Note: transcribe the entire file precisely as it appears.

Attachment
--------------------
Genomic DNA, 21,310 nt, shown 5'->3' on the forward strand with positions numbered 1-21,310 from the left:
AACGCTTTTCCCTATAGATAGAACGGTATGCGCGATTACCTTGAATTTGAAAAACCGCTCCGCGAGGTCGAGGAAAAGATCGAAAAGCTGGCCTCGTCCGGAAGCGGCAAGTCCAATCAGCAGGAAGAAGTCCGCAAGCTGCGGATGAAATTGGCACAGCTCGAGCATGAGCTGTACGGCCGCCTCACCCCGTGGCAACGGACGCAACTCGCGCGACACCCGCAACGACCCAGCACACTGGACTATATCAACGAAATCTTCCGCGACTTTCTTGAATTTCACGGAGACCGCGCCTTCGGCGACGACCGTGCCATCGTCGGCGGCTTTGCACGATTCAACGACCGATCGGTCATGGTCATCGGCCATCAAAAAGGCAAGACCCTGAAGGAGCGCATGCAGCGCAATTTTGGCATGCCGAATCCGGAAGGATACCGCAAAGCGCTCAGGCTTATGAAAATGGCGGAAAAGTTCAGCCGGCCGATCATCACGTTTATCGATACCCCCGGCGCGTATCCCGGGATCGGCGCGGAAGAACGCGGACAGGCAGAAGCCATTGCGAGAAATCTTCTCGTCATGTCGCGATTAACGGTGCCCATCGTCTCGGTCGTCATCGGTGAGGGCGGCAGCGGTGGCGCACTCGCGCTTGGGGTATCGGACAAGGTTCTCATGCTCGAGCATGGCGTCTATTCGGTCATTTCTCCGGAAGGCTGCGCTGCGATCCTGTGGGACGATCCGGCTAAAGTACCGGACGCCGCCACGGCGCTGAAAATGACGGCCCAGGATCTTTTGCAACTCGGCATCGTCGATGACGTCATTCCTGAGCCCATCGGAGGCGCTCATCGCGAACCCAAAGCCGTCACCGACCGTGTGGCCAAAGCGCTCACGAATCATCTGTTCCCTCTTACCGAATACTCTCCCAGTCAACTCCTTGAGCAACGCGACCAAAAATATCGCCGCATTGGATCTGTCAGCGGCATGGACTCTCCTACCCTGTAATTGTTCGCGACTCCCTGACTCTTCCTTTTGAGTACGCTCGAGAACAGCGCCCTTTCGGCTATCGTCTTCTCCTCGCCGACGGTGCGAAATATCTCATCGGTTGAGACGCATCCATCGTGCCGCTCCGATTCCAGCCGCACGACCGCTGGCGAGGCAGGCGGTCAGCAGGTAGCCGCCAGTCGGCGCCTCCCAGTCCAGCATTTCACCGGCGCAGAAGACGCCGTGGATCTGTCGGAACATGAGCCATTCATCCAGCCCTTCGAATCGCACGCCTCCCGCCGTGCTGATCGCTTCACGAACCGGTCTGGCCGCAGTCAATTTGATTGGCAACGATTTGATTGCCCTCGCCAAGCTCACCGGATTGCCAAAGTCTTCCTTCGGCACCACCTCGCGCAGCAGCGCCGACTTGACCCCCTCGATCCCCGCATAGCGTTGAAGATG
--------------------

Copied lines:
Genomic DNA, 21,310 nt, shown 5'->3' on the forward strand with positions numbered 1-21,310 from the left:
AACGCTTTTCCCTATAGATAGAACGGTATGCGCGATTACCTTGAATTTGAAAAACCGCTCCGCGAGGTCGAGGAAAAGATCGAAAAGCTGGCCTCGTCCGGAAGCGGCAAGTCCAATCAGCAGGAAGAAGTCCGCAAGCTGCGGATGAAATTGGCACAGCTCGAGCATGAGCTGTACGGCCGCCTCACCCCGTGGCAACGGACGCAACTCGCGCGACACCCGCAACGACCCAGCACACTGGACTATATCAACGAAATCTTCCGCGACTTTCTTGAATTTCACGGAGACCGCGCCTTCGGCGACGACCGTGCCATCGTCGGCGGCTTTGCACGATTCAACGACCGATCGGTCATGGTCATCGGCCATCAAAAAGGCAAGACCCTGAAGGAGCGCATGCAGCGCAATTTTGGCATGCCGAATCCGGAAGGATACCGCAAAGCGCTCAGGCTTATGAAAATGGCGGAAAAGTTCAGCCGGCCGATCATCACGTTTATCGATACCCCCGGCGCGTATCCCGGGATCGGCGCGGAAGAACGCGGACAGGCAGAAGCCATTGCGAGAAATCTTCTCGTCATGTCGCGATTAACGGTGCCCATCGTCTCGGTCGTCATCGGTGAGGGCGGCAGCGGTGGCGCACTCGCGCTTGGGGTATCGGACAAGGTTCTCATGCTCGAGCATGGCGTCTATTCGGTCATTTCTCCGGAAGGCTGCGCTGCGATCCTGTGGGACGATCCGGCTAAAGTACCGGACGCCGCCACGGCGCTGAAAATGACGGCCCAGGATCTTTTGCAACTCGGCATCGTCGATGACGTCATTCCTGAGCCCATCGGAGGCGCTCATCGCGAACCCAAAGCCGTCACCGACCGTGTGGCCAAAGCGCTCACGAATCATCTGTTCCCTCTTACCGAATACTCTCCCAGTCAACTCCTTGAGCAACGCGACCAAAAATATCGCCGCATTGGATCTGTCAGCGGCATGGACTCTCCTACCCTGTAATTGTTCGCGACTCCCTGACTCTTCCTTTTGAGTACGCTCGAGAACAGCGCCCTTTCGGCTATCGTCTTCTCCTCGCCGACGGTGCGAAATATCTCATCGGTTGAGACGCATCCATCGTGCCGCTCCGATTCCAGCCGCACGACCGCTGGCGAGGCAGGCGGTCAGCAGGTAGCCGCCAGTCGGCGCCTCCCAGTCCAGCATTTCACCGGCGCAGAAGACGCCGTGGATCTGTCGGAACATGAGCCATTCATCCAGCCCTTCGAATCGCACGCCTCCCGCCGTGCTGATCGCTTCACGAACCGGTCTGGCCGCAGTCAATTTGATTGGCAACGATTTGATTGCCCTCGCCAAGCTCACCGGATTGCCAAAGTCTTCCTTCGGCACCACCTCGCGCAGCAGCGCCGACTTGACCCCCTCGATCCCCGCATAGCGTTGAAGATG